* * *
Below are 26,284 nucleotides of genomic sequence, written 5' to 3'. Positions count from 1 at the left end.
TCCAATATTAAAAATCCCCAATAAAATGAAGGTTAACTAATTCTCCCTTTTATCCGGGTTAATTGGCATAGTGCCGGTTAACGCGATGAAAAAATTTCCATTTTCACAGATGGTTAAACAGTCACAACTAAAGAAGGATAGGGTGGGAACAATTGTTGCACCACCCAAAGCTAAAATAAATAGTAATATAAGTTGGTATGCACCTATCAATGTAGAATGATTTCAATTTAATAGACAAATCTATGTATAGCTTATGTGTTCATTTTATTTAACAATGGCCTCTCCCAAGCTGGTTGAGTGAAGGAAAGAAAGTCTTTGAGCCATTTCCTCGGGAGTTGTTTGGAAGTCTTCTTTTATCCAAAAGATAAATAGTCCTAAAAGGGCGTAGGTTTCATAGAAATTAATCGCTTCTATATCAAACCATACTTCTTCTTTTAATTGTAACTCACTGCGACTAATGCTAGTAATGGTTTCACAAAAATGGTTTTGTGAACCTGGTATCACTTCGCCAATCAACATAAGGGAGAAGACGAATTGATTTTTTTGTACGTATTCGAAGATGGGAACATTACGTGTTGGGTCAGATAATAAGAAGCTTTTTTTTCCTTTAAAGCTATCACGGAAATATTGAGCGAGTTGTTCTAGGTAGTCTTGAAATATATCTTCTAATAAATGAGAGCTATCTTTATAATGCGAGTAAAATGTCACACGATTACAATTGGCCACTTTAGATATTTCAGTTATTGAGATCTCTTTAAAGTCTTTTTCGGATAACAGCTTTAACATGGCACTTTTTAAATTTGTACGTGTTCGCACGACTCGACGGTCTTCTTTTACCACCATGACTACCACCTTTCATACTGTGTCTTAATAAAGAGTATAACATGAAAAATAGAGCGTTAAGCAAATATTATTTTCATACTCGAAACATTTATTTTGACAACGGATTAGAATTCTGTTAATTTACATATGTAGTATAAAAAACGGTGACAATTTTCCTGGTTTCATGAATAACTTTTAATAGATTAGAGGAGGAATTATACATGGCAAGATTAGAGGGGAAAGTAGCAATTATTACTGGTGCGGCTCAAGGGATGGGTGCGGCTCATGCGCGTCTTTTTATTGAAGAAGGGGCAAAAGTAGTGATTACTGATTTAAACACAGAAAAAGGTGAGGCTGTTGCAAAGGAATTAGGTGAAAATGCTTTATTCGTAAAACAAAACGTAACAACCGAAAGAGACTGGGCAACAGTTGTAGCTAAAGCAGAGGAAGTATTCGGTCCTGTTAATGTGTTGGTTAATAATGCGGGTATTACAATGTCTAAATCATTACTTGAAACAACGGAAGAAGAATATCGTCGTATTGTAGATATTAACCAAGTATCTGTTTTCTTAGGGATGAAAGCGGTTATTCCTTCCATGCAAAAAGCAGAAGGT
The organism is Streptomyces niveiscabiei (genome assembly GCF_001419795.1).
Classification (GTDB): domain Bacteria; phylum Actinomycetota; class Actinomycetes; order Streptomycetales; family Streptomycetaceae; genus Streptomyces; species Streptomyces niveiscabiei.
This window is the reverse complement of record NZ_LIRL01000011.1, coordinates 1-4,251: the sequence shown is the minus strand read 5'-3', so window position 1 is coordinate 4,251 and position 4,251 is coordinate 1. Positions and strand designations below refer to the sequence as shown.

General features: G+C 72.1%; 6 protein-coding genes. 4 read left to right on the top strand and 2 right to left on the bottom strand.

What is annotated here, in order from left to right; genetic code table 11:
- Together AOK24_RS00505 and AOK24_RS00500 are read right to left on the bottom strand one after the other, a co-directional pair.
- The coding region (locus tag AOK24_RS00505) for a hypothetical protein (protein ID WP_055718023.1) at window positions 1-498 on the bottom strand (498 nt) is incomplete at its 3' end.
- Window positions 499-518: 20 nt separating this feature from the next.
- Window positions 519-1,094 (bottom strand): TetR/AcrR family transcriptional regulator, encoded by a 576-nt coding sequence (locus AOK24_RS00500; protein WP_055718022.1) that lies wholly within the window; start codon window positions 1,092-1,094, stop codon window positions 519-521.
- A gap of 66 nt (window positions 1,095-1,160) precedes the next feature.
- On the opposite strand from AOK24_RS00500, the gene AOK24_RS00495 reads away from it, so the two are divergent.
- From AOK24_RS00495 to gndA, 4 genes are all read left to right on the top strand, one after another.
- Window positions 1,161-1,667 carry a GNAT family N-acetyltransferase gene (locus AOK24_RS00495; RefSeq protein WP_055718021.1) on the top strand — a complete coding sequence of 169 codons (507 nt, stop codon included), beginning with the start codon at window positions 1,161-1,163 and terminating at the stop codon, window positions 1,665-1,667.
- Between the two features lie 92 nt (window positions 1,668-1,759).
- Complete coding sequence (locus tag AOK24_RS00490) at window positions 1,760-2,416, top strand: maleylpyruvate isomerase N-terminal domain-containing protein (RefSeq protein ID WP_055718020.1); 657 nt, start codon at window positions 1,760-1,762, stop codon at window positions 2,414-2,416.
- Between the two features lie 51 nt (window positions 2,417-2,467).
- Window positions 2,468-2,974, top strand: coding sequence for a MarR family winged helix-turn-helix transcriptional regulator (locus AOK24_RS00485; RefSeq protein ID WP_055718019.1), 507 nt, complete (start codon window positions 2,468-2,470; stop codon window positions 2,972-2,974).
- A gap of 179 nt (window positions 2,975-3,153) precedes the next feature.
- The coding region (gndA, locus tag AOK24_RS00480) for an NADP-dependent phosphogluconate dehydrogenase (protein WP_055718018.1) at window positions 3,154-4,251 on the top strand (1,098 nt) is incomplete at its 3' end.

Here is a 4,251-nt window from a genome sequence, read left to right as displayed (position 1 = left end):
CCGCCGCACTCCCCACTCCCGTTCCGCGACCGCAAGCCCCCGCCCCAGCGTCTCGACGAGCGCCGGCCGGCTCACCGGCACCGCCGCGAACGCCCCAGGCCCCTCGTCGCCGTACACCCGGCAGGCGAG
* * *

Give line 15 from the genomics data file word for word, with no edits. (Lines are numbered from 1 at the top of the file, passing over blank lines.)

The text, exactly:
- Window positions 1,161-1,667 carry a GNAT family N-acetyltransferase gene (locus AOK24_RS00495; RefSeq protein WP_055718021.1) on the top strand — a complete coding sequence of 169 codons (507 nt, stop codon included), beginning with the start codon at window positions 1,161-1,163 and terminating at the stop codon, window positions 1,665-1,667.